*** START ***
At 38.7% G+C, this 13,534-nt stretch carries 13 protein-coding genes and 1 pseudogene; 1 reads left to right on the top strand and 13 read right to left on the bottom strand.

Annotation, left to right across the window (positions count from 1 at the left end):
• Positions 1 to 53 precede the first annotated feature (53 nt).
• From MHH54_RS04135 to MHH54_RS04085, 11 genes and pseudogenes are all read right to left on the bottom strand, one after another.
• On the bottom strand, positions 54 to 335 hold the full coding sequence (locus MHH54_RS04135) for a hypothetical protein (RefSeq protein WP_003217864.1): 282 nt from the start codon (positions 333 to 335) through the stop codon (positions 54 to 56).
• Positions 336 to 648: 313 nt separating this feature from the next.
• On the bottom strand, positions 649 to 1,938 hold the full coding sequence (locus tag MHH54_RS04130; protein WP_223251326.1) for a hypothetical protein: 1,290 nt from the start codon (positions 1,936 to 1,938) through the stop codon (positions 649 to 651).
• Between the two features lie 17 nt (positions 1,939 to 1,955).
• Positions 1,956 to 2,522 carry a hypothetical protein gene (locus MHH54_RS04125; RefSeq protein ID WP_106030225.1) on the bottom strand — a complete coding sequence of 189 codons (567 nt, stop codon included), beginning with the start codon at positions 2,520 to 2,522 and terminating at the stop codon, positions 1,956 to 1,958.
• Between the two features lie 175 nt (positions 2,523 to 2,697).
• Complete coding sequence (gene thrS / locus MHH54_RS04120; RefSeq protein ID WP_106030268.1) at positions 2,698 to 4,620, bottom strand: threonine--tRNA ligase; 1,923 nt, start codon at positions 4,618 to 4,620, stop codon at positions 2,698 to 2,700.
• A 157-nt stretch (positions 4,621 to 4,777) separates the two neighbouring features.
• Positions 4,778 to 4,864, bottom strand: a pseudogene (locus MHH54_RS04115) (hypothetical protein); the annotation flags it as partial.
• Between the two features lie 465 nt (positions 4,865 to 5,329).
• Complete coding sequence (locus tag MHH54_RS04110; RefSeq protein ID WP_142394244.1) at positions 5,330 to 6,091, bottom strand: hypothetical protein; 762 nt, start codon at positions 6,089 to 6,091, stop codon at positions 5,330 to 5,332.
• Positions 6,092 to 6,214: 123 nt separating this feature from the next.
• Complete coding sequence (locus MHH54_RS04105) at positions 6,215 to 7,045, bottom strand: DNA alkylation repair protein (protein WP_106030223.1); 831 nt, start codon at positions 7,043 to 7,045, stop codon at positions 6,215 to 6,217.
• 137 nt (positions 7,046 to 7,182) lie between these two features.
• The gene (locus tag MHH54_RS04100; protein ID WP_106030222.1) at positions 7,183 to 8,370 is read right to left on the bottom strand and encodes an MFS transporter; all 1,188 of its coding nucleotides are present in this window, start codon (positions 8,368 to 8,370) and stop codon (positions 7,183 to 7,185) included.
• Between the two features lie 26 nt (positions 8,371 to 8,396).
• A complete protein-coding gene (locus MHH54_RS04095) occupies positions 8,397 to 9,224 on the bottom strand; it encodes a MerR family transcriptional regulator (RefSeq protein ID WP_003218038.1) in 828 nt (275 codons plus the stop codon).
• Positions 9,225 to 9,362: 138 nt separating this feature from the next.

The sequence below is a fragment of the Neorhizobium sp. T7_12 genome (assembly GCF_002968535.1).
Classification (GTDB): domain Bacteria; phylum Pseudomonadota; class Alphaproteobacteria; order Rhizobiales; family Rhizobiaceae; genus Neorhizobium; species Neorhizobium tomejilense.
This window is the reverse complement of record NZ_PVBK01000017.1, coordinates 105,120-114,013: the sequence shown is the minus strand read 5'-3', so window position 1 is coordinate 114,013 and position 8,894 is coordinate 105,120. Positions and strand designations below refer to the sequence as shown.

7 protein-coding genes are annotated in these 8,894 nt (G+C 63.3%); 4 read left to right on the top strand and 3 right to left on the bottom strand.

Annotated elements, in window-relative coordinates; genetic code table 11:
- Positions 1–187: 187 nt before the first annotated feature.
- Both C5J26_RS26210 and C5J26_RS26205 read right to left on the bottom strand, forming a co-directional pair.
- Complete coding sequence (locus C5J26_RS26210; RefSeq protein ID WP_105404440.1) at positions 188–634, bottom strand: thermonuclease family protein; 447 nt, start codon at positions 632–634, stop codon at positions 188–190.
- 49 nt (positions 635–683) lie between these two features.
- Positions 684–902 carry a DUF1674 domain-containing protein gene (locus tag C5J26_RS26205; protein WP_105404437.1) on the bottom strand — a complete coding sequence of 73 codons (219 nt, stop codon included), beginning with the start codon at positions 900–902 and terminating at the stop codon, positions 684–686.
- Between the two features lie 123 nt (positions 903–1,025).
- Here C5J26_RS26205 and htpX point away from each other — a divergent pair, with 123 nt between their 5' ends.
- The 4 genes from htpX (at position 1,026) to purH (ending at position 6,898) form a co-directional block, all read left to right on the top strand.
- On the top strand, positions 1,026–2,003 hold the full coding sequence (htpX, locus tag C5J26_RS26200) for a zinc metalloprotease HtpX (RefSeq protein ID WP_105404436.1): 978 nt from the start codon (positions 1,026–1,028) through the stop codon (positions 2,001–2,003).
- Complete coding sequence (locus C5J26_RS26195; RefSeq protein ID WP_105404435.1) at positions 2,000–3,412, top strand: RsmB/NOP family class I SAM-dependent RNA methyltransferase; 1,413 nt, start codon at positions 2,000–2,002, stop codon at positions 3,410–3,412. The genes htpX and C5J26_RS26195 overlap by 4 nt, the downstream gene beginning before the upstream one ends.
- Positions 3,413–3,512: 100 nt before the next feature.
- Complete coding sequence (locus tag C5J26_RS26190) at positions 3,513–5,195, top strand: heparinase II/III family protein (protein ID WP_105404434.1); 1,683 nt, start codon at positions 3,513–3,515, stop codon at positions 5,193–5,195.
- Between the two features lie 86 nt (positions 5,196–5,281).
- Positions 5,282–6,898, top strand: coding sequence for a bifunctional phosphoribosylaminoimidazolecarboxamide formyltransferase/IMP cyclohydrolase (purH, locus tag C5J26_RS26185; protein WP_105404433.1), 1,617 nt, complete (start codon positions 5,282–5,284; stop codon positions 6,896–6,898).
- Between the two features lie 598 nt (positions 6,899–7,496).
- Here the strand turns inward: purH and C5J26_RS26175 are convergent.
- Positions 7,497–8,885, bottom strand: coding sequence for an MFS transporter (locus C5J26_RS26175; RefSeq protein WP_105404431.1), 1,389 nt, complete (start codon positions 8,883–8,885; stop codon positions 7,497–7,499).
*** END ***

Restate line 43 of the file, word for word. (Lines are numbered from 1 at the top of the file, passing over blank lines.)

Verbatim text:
- Here the strand turns inward: purH and C5J26_RS26175 are convergent.